Richard Guyatt

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Professor Richard Guyatt (1914–2007) was a British designer and academic who has been described as "one of the 20th century's most seminal figures in the world of graphic design".[by whom?] He was the youngest ever professor at the Royal College of Art on appointment in 1948, and was Rector of the Royal College of Art from 1978–1981. He worked for the Royal College of Art for 34 years, and also acted as consultant designer to Wedgwood, WH Smith and other British companies. Guyatt created coins for the Royal Mint and designed postage stamps for the Royal Mail. He was made a CBE in 1969.

For the 1951 Festival of Britain, he co-designed the Lion and the Unicorn Pavilion.

Sir Hugh Casson wrote on Guyatt's retirement from the Royal College of Art in 1981, ". . . all his life Dick Guyatt has readily accepted and punctiliously dealt with teaching, designing, consulting, illustrating, lecturing, administrating; bringing to each problem, however small, that same quality of the true professional, the ruthless determination to achieve by rational methods aims that have been conceived in passion."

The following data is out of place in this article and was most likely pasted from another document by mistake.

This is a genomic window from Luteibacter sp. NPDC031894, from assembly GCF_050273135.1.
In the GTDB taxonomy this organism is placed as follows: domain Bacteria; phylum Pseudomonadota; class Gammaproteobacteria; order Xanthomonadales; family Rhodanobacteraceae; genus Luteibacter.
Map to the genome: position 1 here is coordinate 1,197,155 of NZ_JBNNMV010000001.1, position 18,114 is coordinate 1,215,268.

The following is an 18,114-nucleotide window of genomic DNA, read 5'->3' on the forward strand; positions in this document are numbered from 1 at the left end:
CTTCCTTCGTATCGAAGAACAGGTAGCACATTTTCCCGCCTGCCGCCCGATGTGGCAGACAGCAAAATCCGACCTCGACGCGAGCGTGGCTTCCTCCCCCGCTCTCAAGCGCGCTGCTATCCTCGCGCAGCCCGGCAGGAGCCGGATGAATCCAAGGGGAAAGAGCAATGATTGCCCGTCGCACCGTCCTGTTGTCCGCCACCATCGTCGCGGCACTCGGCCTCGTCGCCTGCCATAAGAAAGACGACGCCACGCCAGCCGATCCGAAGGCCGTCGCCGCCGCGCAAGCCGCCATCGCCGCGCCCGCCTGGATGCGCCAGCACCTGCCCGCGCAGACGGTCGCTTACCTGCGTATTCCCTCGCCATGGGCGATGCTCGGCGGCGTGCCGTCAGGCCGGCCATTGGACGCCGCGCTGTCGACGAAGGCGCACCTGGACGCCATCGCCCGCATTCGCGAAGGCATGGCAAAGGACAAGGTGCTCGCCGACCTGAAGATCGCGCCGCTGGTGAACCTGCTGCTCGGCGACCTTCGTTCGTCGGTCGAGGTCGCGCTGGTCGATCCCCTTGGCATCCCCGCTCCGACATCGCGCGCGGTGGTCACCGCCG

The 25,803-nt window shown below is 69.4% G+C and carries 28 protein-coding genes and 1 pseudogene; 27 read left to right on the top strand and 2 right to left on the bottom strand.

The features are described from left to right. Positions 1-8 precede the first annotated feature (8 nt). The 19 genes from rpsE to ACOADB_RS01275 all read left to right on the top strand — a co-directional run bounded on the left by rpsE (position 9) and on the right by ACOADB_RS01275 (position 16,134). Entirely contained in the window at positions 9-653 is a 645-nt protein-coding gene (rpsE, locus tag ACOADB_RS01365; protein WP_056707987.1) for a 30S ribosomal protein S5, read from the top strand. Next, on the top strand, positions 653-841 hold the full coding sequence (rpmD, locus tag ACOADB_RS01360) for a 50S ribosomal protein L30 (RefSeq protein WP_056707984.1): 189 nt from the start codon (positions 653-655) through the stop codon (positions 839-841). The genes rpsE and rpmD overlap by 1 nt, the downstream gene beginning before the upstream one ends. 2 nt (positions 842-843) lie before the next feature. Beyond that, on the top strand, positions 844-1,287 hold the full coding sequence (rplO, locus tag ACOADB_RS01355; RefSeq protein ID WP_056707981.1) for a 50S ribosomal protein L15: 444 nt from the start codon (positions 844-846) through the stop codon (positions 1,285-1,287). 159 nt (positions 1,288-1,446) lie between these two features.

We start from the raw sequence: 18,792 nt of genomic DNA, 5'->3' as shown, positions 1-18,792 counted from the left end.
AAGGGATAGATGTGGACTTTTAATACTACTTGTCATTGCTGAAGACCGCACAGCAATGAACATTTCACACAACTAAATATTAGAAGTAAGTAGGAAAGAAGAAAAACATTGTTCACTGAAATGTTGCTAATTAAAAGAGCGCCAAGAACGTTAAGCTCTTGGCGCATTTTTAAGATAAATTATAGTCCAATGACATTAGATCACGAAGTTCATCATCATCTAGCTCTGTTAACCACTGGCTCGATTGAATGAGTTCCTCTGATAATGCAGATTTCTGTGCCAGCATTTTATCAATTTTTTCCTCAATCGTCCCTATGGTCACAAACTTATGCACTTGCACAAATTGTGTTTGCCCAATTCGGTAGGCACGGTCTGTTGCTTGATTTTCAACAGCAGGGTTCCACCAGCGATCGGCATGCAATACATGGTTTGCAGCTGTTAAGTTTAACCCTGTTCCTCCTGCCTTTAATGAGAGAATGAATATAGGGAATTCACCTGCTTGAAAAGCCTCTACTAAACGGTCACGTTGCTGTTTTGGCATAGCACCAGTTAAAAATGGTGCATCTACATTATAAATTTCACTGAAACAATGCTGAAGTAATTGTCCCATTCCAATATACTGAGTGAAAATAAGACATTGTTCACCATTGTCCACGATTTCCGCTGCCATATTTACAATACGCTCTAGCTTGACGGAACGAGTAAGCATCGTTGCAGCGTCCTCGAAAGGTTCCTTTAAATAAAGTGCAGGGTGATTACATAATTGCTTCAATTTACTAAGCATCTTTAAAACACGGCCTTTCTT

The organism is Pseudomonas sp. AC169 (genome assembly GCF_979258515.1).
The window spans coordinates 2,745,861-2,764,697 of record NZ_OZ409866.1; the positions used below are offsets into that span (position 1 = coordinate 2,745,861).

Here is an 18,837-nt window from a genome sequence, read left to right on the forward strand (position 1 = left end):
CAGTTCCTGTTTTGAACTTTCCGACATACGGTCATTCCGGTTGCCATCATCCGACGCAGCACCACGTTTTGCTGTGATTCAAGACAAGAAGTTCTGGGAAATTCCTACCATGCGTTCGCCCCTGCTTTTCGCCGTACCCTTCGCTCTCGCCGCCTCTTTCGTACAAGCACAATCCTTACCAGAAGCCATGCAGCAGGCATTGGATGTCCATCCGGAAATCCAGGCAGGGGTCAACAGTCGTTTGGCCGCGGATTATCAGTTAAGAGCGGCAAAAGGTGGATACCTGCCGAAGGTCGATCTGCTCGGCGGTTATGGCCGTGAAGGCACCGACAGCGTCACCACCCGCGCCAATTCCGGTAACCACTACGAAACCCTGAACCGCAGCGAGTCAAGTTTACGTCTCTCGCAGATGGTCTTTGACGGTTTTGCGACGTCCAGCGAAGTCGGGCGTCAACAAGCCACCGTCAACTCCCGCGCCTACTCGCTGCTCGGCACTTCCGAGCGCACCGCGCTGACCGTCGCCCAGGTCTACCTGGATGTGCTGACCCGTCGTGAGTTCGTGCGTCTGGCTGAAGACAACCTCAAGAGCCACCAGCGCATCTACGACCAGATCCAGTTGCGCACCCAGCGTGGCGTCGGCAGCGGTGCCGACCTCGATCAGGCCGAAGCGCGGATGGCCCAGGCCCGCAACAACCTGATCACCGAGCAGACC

In 2000 he was awarded the Sir Misha Black award and was added to the College of Medallists.[1]

Gerald Beckwith, writing in The Independent after Guyatt's death, said "He was one of our last remaining examples of a genuine Edwardian gentleman, to whom the qualities of duty, fidelity, truthfulness and manners were paramount. To the end he practised all these with a lightness and impeccability of style entirely his own."


  • Two Lectures. Royal College of Art: ISBN 0-902490-25-7


  1. ^ "The Sir Misha Black Medal | Misha Black Awards". Retrieved 2015-06-25.